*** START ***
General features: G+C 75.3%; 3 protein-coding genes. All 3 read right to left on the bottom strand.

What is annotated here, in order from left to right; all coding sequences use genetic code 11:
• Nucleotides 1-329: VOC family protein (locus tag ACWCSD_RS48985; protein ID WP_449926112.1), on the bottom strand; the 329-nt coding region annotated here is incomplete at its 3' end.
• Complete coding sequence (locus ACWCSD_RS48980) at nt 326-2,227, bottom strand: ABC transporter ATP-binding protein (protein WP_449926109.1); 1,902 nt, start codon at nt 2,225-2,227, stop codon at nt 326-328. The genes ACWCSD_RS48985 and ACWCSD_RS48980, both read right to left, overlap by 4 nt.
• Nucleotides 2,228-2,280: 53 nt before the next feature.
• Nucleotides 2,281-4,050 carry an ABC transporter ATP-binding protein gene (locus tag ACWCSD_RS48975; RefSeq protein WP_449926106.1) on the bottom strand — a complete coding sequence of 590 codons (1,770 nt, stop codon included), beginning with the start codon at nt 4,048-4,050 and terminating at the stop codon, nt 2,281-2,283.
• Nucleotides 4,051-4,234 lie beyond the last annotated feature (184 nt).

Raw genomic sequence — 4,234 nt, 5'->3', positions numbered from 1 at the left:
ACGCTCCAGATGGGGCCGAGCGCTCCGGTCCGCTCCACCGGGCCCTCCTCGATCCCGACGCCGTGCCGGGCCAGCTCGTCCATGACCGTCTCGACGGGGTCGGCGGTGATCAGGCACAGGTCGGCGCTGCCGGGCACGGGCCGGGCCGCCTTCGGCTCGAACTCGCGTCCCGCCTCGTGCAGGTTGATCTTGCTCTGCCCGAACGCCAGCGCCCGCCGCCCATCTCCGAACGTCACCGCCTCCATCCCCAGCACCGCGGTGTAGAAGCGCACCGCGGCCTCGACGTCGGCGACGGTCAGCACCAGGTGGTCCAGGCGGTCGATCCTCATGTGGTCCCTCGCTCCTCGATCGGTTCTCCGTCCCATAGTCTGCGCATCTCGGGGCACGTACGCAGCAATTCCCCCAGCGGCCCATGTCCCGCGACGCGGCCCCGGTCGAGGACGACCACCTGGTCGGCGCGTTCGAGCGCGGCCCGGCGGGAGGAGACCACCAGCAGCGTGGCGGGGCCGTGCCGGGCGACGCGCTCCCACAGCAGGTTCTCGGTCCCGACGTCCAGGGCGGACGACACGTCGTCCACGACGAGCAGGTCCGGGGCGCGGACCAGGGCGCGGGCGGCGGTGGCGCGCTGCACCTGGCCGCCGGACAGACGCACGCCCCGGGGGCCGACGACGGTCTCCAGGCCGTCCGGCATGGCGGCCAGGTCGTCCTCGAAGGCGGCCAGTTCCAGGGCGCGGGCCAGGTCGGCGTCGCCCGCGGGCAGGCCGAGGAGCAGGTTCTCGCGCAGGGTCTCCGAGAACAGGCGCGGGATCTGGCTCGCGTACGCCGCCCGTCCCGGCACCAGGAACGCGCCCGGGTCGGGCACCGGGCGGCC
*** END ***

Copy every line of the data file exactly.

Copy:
General features: G+C 75.3%; 3 protein-coding genes. All 3 read right to left on the bottom strand.

What is annotated here, in order from left to right; all coding sequences use genetic code 11:
• Nucleotides 1-329: VOC family protein (locus tag ACWCSD_RS48985; protein ID WP_449926112.1), on the bottom strand; the 329-nt coding region annotated here is incomplete at its 3' end.
• Complete coding sequence (locus ACWCSD_RS48980) at nt 326-2,227, bottom strand: ABC transporter ATP-binding protein (protein WP_449926109.1); 1,902 nt, start codon at nt 2,225-2,227, stop codon at nt 326-328. The genes ACWCSD_RS48985 and ACWCSD_RS48980, both read right to left, overlap by 4 nt.
• Nucleotides 2,228-2,280: 53 nt before the next feature.
• Nucleotides 2,281-4,050 carry an ABC transporter ATP-binding protein gene (locus tag ACWCSD_RS48975; RefSeq protein WP_449926106.1) on the bottom strand — a complete coding sequence of 590 codons (1,770 nt, stop codon included), beginning with the start codon at nt 4,048-4,050 and terminating at the stop codon, nt 2,281-2,283.
• Nucleotides 4,051-4,234 lie beyond the last annotated feature (184 nt).

Raw genomic sequence — 4,234 nt, 5'->3', positions numbered from 1 at the left:
ACGCTCCAGATGGGGCCGAGCGCTCCGGTCCGCTCCACCGGGCCCTCCTCGATCCCGACGCCGTGCCGGGCCAGCTCGTCCATGACCGTCTCGACGGGGTCGGCGGTGATCAGGCACAGGTCGGCGCTGCCGGGCACGGGCCGGGCCGCCTTCGGCTCGAACTCGCGTCCCGCCTCGTGCAGGTTGATCTTGCTCTGCCCGAACGCCAGCGCCCGCCGCCCATCTCCGAACGTCACCGCCTCCATCCCCAGCACCGCGGTGTAGAAGCGCACCGCGGCCTCGACGTCGGCGACGGTCAGCACCAGGTGGTCCAGGCGGTCGATCCTCATGTGGTCCCTCGCTCCTCGATCGGTTCTCCGTCCCATAGTCTGCGCATCTCGGGGCACGTACGCAGCAATTCCCCCAGCGGCCCATGTCCCGCGACGCGGCCCCGGTCGAGGACGACCACCTGGTCGGCGCGTTCGAGCGCGGCCCGGCGGGAGGAGACCACCAGCAGCGTGGCGGGGCCGTGCCGGGCGACGCGCTCCCACAGCAGGTTCTCGGTCCCGACGTCCAGGGCGGACGACACGTCGTCCACGACGAGCAGGTCCGGGGCGCGGACCAGGGCGCGGGCGGCGGTGGCGCGCTGCACCTGGCCGCCGGACAGACGCACGCCCCGGGGGCCGACGACGGTCTCCAGGCCGTCCGGCATGGCGGCCAGGTCGTCCTCGAAGGCGGCCAGTTCCAGGGCGCGGGCCAGGTCGGCGTCGCCCGCGGGCAGGCCGAGGAGCAGGTTCTCGCGCAGGGTCTCCGAGAACAGGCGCGGGATCTGGCTCGCGTACGCCGCCCGTCCCGGCACCAGGAACGCGCCCGGGTCGGGCACCGGGCGGCC